Winter is a good time for vendor reviews

It seems that the only time you notice major issues with a vendor is when you’re just too busy to deal with it. That’s why I recommend taking some time out of your schedule over the slower winter months to complete a thorough review of your vendors. You may have been too busy to act on your vendor complaints during the summer, but if you’re like me, you don’t want to put dealing with it off another year.

Any business should run a periodic review of its suppliers and service providers to make sure everything is on the up and up. Make sure you’re getting what you’re paying for and more, because there are plenty of other vendors out there with very similar products and services that are vying for your business.

But sometimes you just have to wait until business slows down in the winter before you evaluate your vendors. It’s like the old saying that you don’t rock the boat when you’re too far away from shore. Instead, shake things up when you’re free enough to make drastic changes if need be. Right now is a good time to make changes in under-performing vendors, and that is exactly what we’re doing here at The Deck Store.

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This year we’ve had some really great vendors, but we’ve also had some that have been less than satisfactory. One example is a vendor providing our rail systems. This has been an ongoing issue for us for a number of years. We do a tremendous volume of aluminum rails and our supplier seems to continue to come up short of product. In June and July, we’re six to eight weeks out. It’s really hard to tell a customer in early June that they won’t see any product until the middle of July or possibly later. That has been happening to us for the last three years, even though we’ve done everything we can to help this vendor manage our inventory and have enough product for us. We have finally decided to create a program to source railing from a different manufacturer, and we’re going to make the switch.

We have another vendor from whom we buy a lot of composite decking and railing. We’re not happy with the fact that they consistently charge us a restock fee if we placed an order incorrectly or if a customer changes their mind after ordering. I understand that a lot of vendors do that, but many also don’t. So, with this vendor, restocking fees have become a deciding factor for us. That vendor is going to learn that we can source from other manufacturers. In this situation, we’re going to part ways with a distributor that we do $500,000 to $750,000 in business with annually and switch to two others and because we aren’t faced with restock fees.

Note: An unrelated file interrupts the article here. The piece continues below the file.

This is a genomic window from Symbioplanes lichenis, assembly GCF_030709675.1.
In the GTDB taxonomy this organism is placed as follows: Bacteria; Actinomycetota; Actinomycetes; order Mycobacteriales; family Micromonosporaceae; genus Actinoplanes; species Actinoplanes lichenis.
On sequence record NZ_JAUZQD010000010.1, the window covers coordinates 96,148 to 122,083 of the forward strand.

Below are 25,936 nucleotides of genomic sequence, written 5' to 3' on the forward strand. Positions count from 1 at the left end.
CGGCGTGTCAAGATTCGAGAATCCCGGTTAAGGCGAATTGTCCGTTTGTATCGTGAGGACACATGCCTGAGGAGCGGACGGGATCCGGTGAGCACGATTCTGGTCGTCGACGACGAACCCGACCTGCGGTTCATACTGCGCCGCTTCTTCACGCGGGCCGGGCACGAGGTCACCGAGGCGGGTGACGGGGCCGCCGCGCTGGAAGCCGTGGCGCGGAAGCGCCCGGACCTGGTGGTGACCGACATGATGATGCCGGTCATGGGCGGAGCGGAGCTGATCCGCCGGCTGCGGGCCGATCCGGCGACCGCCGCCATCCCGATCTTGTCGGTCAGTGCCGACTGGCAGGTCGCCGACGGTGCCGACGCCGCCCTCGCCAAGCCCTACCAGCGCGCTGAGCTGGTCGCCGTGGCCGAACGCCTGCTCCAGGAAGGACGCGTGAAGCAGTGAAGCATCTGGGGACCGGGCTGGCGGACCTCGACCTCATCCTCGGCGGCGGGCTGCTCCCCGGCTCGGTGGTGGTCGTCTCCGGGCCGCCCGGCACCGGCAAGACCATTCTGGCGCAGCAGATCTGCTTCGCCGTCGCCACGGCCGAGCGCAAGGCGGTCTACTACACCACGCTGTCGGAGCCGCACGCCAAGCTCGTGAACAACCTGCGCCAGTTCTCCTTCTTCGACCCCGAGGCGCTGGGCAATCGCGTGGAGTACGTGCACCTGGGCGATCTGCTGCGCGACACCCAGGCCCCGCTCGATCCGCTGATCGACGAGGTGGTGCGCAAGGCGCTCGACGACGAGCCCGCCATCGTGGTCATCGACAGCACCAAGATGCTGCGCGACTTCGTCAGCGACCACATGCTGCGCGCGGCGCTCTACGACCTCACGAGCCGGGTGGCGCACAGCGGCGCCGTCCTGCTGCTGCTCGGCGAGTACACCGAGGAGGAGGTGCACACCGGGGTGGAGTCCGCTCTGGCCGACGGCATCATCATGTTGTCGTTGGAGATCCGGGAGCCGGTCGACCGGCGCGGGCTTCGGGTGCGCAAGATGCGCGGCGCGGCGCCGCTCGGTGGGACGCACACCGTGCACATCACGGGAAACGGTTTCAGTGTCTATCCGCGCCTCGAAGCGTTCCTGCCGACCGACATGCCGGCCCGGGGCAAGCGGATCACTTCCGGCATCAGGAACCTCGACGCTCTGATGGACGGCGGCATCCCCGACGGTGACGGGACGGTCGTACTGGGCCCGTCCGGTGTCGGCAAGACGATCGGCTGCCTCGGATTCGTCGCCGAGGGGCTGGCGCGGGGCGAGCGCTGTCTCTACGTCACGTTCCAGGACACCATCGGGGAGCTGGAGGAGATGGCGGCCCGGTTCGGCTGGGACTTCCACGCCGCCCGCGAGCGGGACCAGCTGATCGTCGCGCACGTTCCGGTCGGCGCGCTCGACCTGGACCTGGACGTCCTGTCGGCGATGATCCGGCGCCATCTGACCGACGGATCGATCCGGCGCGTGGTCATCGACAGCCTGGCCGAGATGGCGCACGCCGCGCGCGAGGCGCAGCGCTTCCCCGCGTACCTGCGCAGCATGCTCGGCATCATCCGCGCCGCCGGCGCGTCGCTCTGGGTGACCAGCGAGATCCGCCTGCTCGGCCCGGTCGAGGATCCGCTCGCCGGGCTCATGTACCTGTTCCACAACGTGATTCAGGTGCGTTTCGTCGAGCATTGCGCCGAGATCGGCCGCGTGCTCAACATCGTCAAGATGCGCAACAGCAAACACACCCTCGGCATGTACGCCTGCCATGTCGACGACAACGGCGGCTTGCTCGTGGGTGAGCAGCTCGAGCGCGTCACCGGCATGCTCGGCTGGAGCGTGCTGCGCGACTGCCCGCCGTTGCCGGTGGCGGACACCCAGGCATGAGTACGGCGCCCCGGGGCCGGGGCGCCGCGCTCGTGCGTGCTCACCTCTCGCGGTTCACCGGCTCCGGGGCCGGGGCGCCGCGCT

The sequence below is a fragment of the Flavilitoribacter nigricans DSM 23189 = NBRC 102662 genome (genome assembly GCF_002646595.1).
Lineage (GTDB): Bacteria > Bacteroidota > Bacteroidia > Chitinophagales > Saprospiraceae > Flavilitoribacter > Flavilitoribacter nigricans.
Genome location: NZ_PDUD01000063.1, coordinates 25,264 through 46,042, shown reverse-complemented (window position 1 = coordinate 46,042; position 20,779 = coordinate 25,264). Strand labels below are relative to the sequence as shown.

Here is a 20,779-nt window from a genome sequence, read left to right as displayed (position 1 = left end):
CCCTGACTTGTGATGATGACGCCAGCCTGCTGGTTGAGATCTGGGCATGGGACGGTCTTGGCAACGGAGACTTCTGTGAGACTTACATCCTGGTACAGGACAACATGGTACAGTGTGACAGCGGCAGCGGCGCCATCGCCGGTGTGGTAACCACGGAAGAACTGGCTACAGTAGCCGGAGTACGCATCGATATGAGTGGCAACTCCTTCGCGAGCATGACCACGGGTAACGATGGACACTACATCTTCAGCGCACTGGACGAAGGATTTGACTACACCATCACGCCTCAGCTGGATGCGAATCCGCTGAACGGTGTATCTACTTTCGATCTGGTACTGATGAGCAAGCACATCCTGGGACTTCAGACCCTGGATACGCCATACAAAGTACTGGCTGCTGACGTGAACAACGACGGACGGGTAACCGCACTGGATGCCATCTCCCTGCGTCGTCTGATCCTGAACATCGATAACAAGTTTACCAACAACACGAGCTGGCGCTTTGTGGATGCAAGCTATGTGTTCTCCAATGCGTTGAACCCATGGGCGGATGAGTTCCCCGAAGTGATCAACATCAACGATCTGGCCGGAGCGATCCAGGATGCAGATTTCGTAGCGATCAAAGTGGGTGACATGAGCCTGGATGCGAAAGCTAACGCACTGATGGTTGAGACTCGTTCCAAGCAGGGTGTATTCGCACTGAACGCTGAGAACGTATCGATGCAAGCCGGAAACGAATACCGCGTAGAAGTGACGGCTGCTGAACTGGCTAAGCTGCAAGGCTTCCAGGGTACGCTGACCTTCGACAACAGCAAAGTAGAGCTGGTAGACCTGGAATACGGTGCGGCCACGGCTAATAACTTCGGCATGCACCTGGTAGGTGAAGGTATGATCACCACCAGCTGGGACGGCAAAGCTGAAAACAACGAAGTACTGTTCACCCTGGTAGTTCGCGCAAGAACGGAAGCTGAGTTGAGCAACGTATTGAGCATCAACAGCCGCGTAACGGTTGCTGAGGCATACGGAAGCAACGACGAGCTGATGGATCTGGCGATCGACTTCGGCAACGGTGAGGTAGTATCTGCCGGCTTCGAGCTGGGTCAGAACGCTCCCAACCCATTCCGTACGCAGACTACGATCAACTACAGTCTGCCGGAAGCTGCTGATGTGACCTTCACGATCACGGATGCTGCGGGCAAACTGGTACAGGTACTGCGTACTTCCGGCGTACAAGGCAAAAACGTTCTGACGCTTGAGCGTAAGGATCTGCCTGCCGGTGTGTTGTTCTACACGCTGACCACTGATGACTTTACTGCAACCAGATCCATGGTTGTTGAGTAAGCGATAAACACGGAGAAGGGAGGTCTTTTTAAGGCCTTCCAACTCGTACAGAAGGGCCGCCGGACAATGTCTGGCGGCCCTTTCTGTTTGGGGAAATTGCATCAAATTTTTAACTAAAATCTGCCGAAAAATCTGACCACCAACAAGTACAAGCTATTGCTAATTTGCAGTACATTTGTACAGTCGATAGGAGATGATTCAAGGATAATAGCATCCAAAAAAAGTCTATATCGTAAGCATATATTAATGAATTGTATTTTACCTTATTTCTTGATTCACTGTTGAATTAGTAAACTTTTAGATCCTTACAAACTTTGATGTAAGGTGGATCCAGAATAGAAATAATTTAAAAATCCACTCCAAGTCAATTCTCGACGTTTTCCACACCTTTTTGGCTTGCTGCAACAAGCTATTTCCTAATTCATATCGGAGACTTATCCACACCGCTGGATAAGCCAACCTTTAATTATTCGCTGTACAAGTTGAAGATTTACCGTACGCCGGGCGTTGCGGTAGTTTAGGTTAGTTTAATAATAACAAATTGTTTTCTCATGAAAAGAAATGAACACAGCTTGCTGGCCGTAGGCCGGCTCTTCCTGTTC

There is also a line of composite decking that we’re going to stop stocking. It has been successful for us and it’s a good product. We were one of the first in our market to carry it, but now it has recently started showing up in the box stores. The manufacturer has also decided to become a retailer themselves and sell it on their website. So suddenly we’re competing against big boxes and with the manufacturer itself. Rather than be a partner with us, they are choosing to be a competitor. It’s hard enough to compete with other independents and the big box stores. I’m not going to compete directly with a manufacturer as well. It is nearly impossible to do.

Make sure you’re getting what you’re paying for and more, because there are plenty of other vendors out there with very similar products and services that are vying for your business.

One final example: we buy a particular post for this company at $41 from our supplier. We would like to retail at $55. Yet the manufacturer is selling it online for $45. Customers are asking us to match the price they’re seeing online. No responsible retailer can do this and sustain their business.

Our goal is to come into the spring season healthy and strong. We’ve moved some stuff to new suppliers. Just like a consumer, if something doesn’t make financial sense to us, we have to look elsewhere.

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